Wednesday, February 26, 2014

William Laurie Field's War - Part 12

“Monday, June 28th. … We had rather a long and weary march back from the trenches last night (Sunday), and on my return I got the parcel which was jolly nice. … It rained very heavily whilst we were going to the trenches, so when we got there found the water over our boot-tops and I got thoroughly wet-footed, and I believe that accounted for the blisters which came on my heels. I did not fall out though, as as I have never given in during any march yet, in all my five years, soldiering, and I don’t mean to if I can help it. I saw the doctor this morning as I can only walk on my toes, and he gave me some tablets to use for bathing them, and I hope they will soon be better. … I am glad you sent the stuff for the insect bites. I had a mosquito bite on my leg and it was jolly uncomfortable while it lasted. Next time you send will you please include a tin case just large enough to take one box of matches. The thin boxes soon get crushed when we have to sleep in our tunics. … The trenches we were in were all chalk and we amused ourselves by carving. Some soldiers who were in the night before us, had carved out quite a little village with a church, houses, etc. Of course, hundreds of “crosses” were about, dedicated to the “Kiser.” I made one myself and took it for a souvenir to some French friends of mine. I know quite a number of families round here now, and when we go near enough and I am able to look them up, they are always glad to see me again. … I saw my old friend Gregory, with the Oxford and Bucks Regiment, last week. He is still well and has not been wounded. He brought in a wounded Wolverton fellow during the last attack, and probably saved his life. Of course hundreds of acts like this go unnoticed, so I don’t suppose he will get any award. … A short time ago we were billeted quite near a church which had escaped shelling except quite a little. The English notice inside took my fancy and was not at all bad, I thought. This is how it ran; “Nothing to the things of this church has been stolen since the beginning of the war. Every one is requested to respect the Sanctuary and to use the Organs when it is necessary only. By Order, The Mayor, 18th May.” … Speaking of marching, the R.A.M.C. people don’t carry a pack, but route marching in England is very different to ours out here, nobody can realise what it is like to be under shell fire unless they have been in a bombardment, you have a sort of feeling that the next minute you may have been blown off the face of the earth. … The rotten part is that you may hear them coming sometimes ten or fifteen seconds before they burst.”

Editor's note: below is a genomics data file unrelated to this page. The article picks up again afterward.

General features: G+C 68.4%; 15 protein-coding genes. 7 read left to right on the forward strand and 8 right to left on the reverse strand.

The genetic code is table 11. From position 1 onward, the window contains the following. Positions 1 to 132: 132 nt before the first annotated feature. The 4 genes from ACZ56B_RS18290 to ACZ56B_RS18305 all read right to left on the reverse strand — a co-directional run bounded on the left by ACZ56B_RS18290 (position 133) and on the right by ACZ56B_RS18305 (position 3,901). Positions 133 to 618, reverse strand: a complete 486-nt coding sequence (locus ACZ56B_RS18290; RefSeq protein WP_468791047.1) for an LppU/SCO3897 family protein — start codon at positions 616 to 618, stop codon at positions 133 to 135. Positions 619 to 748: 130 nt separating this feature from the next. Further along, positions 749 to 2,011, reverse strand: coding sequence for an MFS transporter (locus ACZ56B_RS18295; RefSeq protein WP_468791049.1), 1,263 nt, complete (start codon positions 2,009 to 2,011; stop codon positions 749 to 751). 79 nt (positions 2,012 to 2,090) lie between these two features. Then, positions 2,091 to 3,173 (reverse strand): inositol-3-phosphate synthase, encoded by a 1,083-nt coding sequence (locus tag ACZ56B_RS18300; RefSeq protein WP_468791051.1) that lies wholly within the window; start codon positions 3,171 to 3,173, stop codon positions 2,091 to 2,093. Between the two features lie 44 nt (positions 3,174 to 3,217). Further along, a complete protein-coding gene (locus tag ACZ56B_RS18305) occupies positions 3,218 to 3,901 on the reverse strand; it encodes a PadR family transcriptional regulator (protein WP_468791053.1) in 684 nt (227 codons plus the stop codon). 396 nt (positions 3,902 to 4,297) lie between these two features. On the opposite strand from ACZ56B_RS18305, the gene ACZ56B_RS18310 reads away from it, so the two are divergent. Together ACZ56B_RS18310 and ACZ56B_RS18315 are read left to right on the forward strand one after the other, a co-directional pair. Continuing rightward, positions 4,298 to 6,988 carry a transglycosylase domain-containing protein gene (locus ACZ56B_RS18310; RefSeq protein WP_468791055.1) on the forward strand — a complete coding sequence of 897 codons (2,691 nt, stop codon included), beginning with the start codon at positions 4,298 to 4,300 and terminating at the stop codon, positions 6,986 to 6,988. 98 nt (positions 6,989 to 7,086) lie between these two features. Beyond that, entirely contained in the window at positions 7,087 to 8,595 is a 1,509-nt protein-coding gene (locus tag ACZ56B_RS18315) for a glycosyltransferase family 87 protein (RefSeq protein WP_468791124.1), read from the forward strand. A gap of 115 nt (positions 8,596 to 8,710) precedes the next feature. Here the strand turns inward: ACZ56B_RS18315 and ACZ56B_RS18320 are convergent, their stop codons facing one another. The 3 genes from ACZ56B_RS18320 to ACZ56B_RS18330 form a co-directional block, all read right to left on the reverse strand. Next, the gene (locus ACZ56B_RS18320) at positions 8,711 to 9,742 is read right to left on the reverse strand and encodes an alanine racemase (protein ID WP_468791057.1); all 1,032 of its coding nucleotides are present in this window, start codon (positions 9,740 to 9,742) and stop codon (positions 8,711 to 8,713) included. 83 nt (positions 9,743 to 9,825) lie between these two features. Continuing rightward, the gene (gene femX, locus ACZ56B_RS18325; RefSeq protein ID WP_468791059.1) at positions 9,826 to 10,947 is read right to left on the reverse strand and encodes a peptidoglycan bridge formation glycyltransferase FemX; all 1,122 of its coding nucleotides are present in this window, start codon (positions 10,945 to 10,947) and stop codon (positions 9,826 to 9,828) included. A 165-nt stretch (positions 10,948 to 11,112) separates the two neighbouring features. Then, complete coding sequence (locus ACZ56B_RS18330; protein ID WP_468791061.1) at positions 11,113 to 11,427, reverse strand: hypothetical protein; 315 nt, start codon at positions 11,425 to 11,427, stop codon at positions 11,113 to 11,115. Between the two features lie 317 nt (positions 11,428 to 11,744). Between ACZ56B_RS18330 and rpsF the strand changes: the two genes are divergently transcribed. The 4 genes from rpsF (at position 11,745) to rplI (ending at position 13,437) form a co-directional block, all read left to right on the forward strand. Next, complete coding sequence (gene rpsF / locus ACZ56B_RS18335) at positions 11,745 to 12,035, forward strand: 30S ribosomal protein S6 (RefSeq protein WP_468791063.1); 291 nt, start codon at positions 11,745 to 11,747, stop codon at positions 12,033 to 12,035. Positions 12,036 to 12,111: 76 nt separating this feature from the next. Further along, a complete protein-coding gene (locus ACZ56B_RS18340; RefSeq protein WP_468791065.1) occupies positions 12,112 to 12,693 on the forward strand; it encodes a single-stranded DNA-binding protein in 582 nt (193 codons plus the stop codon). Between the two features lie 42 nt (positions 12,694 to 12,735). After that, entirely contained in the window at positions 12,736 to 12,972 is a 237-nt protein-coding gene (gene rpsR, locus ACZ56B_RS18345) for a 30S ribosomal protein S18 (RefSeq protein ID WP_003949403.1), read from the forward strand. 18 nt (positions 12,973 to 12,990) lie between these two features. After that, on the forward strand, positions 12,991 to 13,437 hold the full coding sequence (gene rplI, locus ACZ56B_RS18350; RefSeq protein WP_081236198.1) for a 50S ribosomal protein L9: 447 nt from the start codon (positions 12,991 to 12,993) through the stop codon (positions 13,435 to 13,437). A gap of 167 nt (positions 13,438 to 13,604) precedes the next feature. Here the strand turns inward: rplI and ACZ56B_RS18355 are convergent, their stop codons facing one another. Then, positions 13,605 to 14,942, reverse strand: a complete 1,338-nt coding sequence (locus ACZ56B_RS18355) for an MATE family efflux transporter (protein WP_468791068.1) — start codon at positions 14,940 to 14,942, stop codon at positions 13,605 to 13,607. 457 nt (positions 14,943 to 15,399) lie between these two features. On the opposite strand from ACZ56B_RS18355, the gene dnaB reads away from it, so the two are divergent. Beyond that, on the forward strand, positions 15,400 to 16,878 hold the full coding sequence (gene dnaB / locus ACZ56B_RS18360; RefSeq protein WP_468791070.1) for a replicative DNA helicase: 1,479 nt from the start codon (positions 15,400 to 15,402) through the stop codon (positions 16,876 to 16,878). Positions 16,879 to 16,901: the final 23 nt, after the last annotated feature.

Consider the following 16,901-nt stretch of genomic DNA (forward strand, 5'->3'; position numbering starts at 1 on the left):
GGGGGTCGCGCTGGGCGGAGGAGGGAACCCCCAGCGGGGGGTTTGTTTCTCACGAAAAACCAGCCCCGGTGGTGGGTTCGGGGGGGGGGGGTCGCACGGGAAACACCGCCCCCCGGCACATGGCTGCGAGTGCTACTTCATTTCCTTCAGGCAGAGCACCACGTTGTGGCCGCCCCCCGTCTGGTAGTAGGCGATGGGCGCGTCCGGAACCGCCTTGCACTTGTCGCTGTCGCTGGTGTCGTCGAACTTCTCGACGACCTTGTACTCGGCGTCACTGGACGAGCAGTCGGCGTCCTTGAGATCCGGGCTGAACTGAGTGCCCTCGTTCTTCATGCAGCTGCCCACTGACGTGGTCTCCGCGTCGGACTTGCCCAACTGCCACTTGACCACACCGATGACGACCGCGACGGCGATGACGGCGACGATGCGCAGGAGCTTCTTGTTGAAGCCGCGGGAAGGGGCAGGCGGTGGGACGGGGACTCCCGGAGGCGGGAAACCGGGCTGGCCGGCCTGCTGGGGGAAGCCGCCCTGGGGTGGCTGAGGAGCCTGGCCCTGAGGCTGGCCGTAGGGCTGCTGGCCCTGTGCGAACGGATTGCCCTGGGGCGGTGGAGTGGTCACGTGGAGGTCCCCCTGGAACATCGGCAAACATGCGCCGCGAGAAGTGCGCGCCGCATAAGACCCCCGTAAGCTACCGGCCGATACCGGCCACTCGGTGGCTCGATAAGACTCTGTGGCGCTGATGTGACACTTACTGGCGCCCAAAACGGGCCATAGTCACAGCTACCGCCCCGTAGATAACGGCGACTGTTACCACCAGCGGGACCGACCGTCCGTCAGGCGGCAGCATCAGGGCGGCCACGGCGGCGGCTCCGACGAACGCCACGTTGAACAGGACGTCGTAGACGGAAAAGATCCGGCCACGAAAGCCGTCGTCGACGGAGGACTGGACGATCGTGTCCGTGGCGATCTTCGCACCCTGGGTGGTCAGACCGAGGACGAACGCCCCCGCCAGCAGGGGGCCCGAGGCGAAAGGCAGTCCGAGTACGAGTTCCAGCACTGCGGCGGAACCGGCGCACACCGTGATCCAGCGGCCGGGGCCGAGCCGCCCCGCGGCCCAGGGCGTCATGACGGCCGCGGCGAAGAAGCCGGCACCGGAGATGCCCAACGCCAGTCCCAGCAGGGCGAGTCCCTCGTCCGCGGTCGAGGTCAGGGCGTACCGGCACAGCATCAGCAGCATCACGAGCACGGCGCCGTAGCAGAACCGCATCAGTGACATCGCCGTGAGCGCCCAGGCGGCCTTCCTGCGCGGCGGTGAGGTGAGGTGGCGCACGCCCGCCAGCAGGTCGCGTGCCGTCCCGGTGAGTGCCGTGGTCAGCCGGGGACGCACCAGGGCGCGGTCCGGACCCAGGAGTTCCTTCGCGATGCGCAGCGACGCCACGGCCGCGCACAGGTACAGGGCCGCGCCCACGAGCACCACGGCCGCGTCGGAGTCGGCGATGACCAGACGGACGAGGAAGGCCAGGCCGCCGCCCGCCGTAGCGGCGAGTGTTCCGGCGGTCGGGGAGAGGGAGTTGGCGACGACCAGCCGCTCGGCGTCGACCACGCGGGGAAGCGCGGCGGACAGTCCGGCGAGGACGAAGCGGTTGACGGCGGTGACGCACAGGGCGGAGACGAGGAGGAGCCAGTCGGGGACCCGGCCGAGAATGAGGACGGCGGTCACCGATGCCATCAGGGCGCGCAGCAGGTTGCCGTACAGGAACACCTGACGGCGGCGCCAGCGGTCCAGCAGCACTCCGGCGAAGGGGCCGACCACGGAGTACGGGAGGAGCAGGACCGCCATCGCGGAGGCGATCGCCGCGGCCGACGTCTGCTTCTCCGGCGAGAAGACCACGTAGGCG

“June 29th … Just while I think of it you did not enclose any health salt in the parcel. This is so useful and takes the place of tea in the trenches, and I find it very convenient. … I sent home a parcel today. … The clip of German cartridges is of the latest pattern, given to me by a French soldier from Lourette. … The top of the shell is by no means from a large shell but is interesting. The pieces fly about with some force when the shell explodes and would give one a nasty knock. The copper bullets are French and I send them for you to compare with the length of our own. The German bullets are the shortest, than ours and the longest are French. Now I must go to bed, at least lie down on the boards and try and think I am in a nice comfortable bed. - Guess I wish I was.” Wolverton Express 1915 July 9th

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